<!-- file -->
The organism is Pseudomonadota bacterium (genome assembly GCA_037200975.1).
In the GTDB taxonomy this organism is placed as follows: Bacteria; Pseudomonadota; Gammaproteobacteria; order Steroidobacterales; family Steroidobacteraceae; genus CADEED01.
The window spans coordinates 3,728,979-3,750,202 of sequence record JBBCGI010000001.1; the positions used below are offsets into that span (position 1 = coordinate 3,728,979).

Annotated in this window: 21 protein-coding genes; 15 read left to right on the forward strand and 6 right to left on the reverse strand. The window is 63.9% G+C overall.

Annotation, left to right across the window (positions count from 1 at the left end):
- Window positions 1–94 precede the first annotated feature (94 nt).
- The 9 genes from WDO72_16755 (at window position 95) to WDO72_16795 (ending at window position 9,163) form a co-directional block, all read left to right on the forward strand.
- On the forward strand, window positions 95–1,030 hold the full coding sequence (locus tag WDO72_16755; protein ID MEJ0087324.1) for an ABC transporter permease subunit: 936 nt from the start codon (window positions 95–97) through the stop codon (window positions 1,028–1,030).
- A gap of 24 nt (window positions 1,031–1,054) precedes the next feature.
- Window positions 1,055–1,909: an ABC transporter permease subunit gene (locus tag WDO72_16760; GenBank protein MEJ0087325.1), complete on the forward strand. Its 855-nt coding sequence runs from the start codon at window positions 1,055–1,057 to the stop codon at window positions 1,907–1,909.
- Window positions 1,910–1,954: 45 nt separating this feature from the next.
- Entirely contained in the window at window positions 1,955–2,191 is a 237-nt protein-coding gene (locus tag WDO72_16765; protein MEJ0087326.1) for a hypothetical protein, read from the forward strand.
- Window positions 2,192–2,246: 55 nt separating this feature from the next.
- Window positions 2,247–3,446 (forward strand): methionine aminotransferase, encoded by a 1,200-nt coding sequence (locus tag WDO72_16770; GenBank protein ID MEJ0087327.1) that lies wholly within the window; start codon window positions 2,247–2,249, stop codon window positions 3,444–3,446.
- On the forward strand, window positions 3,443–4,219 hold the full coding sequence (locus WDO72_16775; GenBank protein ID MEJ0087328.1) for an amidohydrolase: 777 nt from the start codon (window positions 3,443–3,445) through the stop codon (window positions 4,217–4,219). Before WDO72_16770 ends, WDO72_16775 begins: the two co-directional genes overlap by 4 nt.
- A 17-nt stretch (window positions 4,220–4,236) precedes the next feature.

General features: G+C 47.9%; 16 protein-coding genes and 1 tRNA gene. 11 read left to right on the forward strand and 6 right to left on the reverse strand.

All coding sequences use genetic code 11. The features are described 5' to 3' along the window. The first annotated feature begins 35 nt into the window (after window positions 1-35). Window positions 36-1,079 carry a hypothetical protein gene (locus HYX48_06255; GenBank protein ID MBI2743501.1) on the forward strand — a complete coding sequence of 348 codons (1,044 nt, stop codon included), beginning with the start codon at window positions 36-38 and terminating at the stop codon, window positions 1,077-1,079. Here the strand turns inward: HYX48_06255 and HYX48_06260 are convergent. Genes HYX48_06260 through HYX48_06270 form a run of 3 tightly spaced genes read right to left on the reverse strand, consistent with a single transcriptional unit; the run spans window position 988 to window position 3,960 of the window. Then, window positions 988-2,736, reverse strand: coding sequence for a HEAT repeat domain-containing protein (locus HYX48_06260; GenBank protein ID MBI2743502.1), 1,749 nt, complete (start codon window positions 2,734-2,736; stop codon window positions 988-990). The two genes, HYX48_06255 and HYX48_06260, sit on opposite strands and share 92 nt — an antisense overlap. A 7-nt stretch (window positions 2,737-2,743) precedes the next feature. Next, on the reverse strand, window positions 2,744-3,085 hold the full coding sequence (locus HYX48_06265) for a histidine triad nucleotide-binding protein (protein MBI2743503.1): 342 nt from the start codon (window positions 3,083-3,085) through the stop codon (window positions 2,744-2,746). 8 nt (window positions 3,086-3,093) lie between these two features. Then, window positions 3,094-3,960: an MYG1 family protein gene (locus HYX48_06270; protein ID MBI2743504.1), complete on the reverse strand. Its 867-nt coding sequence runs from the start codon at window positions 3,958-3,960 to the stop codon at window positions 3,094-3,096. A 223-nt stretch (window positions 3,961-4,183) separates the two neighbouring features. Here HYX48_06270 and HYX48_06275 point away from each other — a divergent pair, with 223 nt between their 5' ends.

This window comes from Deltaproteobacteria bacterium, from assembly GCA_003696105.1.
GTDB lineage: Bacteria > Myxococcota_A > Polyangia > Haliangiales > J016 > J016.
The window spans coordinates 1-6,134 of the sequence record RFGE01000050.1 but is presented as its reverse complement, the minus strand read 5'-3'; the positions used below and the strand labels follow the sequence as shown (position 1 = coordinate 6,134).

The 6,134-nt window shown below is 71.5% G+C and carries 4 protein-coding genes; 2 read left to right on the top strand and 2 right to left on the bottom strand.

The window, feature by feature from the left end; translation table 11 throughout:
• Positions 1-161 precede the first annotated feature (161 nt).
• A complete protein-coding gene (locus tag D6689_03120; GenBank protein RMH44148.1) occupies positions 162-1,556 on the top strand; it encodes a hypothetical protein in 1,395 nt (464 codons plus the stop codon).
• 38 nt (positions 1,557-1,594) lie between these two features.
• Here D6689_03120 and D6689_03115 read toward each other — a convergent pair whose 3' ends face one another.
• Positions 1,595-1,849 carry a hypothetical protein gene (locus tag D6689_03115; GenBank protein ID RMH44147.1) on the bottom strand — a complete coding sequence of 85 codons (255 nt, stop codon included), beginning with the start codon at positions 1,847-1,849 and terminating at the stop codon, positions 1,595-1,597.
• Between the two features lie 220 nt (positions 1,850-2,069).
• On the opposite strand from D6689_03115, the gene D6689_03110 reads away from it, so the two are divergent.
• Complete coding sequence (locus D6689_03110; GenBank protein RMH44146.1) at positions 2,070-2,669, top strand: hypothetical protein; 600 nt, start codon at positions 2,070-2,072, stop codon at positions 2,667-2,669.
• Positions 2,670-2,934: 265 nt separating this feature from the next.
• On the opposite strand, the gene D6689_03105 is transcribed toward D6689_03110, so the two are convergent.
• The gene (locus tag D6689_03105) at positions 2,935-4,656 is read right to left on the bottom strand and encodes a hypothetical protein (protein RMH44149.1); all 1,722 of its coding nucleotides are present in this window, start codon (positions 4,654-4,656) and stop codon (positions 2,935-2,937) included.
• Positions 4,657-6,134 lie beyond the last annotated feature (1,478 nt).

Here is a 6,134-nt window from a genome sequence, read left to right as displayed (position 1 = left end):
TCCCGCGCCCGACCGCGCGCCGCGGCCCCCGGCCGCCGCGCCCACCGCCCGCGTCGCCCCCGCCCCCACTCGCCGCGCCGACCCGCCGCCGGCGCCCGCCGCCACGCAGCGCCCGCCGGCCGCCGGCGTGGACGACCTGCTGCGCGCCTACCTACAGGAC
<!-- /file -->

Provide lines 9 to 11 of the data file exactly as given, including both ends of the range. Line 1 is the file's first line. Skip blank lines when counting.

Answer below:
- A gap of 24 nt (window positions 1,031–1,054) precedes the next feature.
- Window positions 1,055–1,909: an ABC transporter permease subunit gene (locus tag WDO72_16760; GenBank protein MEJ0087325.1), complete on the forward strand. Its 855-nt coding sequence runs from the start codon at window positions 1,055–1,057 to the stop codon at window positions 1,907–1,909.
- Window positions 1,910–1,954: 45 nt separating this feature from the next.